Once the embroidery was sewn on to he panel I made some more whip cord to put as outline of the embroidered piece and I also used whip cord for the two small loops that are needed at the top to hang the front panel from the brooches.

Image
The last piece of posament that I made and that went on the tablet woven band of my veil/head wear.
Image
The front panel with embroidery, posament and tablet weaving but I hadn’t made the whip cord yet when I took this picture so that was still added to cover the seams where I attached the embroidered red wool. The front panel is made out of a dark purple wool. The green band is the tablet weaving I made for my veil and after this picture was taken it was put at the front edge of my head wear and the ends of the bands are used to tie the veil to my head.

So the final thing I did was to weave myself a belt. I had already started a rams horn patterned belt at one point but then I messed it all up and gave up. However my weaving godess friend was just about to publish a book on tablet weaving from the Finnish iron age that she co authored with a friend and she needed to practice her teaching in English and was kind enough to give me a pattern from the book before it was even printed so that she got to practice her teaching and I got an awesome pattern for my new belt!
The book is in Finnish and English and can be bought here.
And now I suddenly know how to even read the tablets while I weave!
The reason I chose a pattern from a different culture was that the new tortoise brooches my husband had given me to complete this new outfit are based on a find from Öland. The bead spreaders that the brooches come with are extremely influenced by Baltic tradition since the shape of the spreaders can be found in Baltic finds. So I figured that my outfit could be from Öland which is between Birka and the Baltic region and hence had influences from both places. 🙂

Image
My belt for the viking outfit. It was woven with 20 tablets and each repetition of the pattern took about 30 minutes to weave and was about 10 cm long. The final length is about 3 meters.
Advertisements

20 thoughts on “My new viking dress

  1. Beautiful. I am glad to see the close up photos, and it was a pleasant surprise to see this in my email, after seeing the main photo on facebook.

    Thank you for posting a documentation on the posaments, as well–I think it will be useful.

  2. Pingback: Tablet woven edges | Suvia's Letters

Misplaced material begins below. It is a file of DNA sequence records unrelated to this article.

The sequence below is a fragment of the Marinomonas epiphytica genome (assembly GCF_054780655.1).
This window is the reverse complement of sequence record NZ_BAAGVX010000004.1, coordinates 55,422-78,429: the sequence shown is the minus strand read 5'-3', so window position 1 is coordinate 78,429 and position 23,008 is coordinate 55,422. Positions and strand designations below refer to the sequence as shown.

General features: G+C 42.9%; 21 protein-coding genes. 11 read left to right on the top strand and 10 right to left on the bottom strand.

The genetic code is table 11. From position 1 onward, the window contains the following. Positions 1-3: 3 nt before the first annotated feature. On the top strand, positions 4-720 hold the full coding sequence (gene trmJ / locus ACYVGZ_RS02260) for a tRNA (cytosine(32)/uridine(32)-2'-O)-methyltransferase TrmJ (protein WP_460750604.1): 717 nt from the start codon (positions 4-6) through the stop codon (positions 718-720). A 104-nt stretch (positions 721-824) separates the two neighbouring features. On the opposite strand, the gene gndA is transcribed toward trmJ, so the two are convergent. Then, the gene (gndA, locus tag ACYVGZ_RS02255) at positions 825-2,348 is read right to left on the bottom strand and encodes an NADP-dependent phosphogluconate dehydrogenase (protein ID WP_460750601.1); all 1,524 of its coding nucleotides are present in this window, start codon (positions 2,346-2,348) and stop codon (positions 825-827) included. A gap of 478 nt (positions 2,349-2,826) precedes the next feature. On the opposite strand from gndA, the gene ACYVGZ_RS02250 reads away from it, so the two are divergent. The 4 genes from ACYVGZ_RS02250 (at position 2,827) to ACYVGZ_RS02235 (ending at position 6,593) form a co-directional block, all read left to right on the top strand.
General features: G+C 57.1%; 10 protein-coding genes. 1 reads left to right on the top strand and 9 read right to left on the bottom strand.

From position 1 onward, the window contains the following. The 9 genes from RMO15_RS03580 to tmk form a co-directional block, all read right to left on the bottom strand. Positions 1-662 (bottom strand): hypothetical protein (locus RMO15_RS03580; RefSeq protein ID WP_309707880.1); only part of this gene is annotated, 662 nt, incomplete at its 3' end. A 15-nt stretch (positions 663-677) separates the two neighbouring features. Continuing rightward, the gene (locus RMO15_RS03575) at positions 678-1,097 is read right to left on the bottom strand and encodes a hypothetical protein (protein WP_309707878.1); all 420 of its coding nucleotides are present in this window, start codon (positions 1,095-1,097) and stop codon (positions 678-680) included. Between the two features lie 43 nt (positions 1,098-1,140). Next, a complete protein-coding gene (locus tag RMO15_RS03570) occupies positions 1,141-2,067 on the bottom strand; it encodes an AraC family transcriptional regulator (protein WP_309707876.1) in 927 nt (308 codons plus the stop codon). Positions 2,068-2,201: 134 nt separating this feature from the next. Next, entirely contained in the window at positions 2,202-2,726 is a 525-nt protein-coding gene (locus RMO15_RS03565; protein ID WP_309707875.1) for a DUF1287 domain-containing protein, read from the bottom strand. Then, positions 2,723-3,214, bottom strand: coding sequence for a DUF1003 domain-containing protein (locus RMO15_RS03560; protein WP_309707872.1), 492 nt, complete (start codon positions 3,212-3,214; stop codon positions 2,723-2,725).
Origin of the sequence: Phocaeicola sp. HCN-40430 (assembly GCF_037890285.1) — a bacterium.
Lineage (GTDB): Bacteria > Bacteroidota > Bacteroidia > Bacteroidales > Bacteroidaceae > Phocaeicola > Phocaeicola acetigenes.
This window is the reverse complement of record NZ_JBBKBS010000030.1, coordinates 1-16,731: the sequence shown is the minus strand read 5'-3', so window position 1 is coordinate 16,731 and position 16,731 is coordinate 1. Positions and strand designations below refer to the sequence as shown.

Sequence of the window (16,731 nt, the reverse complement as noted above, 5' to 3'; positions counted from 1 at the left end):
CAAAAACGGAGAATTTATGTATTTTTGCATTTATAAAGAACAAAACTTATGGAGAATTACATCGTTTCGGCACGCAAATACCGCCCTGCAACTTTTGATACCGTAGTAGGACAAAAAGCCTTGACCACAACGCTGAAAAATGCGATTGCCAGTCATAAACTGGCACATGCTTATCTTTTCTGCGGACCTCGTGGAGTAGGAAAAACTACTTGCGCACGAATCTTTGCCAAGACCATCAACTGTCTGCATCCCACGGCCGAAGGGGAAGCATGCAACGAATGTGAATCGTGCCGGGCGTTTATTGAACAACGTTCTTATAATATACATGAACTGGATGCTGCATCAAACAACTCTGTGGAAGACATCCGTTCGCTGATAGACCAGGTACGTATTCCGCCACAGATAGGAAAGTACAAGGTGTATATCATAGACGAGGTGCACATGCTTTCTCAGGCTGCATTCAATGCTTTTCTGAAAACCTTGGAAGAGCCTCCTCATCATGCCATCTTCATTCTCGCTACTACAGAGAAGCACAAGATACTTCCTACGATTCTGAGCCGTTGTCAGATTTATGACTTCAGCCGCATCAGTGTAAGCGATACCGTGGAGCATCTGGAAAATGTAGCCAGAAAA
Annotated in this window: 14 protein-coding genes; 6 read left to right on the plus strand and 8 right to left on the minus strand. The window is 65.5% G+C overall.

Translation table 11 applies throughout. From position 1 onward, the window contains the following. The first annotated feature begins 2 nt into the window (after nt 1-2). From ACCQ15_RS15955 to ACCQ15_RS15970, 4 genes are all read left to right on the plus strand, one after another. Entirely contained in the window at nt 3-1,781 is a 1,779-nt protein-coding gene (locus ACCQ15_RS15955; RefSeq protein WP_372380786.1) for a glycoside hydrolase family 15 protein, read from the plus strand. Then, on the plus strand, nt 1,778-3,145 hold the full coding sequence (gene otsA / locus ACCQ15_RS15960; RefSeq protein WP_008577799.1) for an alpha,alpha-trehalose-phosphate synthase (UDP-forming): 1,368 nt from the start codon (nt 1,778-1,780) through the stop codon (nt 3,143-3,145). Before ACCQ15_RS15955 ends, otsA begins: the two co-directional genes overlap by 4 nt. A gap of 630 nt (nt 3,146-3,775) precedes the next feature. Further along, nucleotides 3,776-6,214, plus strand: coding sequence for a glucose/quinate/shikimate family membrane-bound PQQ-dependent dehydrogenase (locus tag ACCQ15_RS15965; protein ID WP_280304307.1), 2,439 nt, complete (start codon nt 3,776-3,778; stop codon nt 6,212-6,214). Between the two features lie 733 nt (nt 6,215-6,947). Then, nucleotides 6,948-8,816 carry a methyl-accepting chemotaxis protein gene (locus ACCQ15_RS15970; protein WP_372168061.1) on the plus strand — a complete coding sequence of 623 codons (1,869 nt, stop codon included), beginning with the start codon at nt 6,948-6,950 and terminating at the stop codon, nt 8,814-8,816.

3. Hello! Your outfit looks lovely. Could you tell me more about the veil? Most Norse-persona Scadians around here wear a Dublin or Jorvik style cap and while that is good for “everyday” I can’t help wishing for something dressier for special occasions (say, Coronation) and this looks lovely. How do you make it and what is the style based on?
    Thank you.

    1. Hello! My veil is based on the head wear in the Baltic regions and Finland in combination of depictions of regular ”scarf” type of head dress. My tortoise brooches are from Öland and the bead spreaders are very similar to Latvian finds so my outfit is sort of a blend of Birka and Swedish type of clothing with some influences from the Baltic region. Also – the posament decorations have been found at head hight in graves which suggests that they were used on head wear so I just put some posament on a tablet woven band. It is very much an interpretation and nothing really based on anything very very special… But I like the look and it goes well with the rest of the dressier outfit!

      1. What’s the shape of the veil/headscarf? Is it square? Triangular? Half-round? Did you sew the tablet-woven band all along one edge, or only the part that frames your face? Or does the band continue as ties to fasten behind your neck/under your hair?
        Thanks and forgive my curiostity!

      2. Could you tell me what shape the veil/headscaf is? Is it square? Triangular? Half-circle? Is the tablet-woven band sewn along an entire edge, or just the part that frames your face? Also, how is it fastened? Does the band continue as ties behind your head, or is pinned, or something else?
        Thanks for humoring my curiosity.

      3. The veil is a square folded so that a top layer is slightly shorter than the under layer (about 5 cm). The tablet woven band is stitched to the folded veil from ear to ear and the rest of the band is used to tie the veil at the back of my head. 🙂 I hope this helps!

    1. Haha! That is really lovely!
      I have lots of friends in Aethlemarc (for instance our current queen of Drachenwald iis from Aethlemarc but she got married to one of our Dukes and moved to Drachenwald) and I do visit Pennsic as often as I can. I will be over next year – it would be lovely to meet you then!

      1. Elena West

        Yes..would love to meet you also. Maybe we can coordinate wearing the gown on the same day at Pennsic.

Leave a Reply

Fill in your details below or click an icon to log in:

WordPress.com Logo

You are commenting using your WordPress.com account. Log Out / Change )

Twitter picture

You are commenting using your Twitter account. Log Out / Change )

Facebook photo

You are commenting using your Facebook account. Log Out / Change )

Google+ photo

You are commenting using your Google+ account. Log Out / Change )

Connecting to %s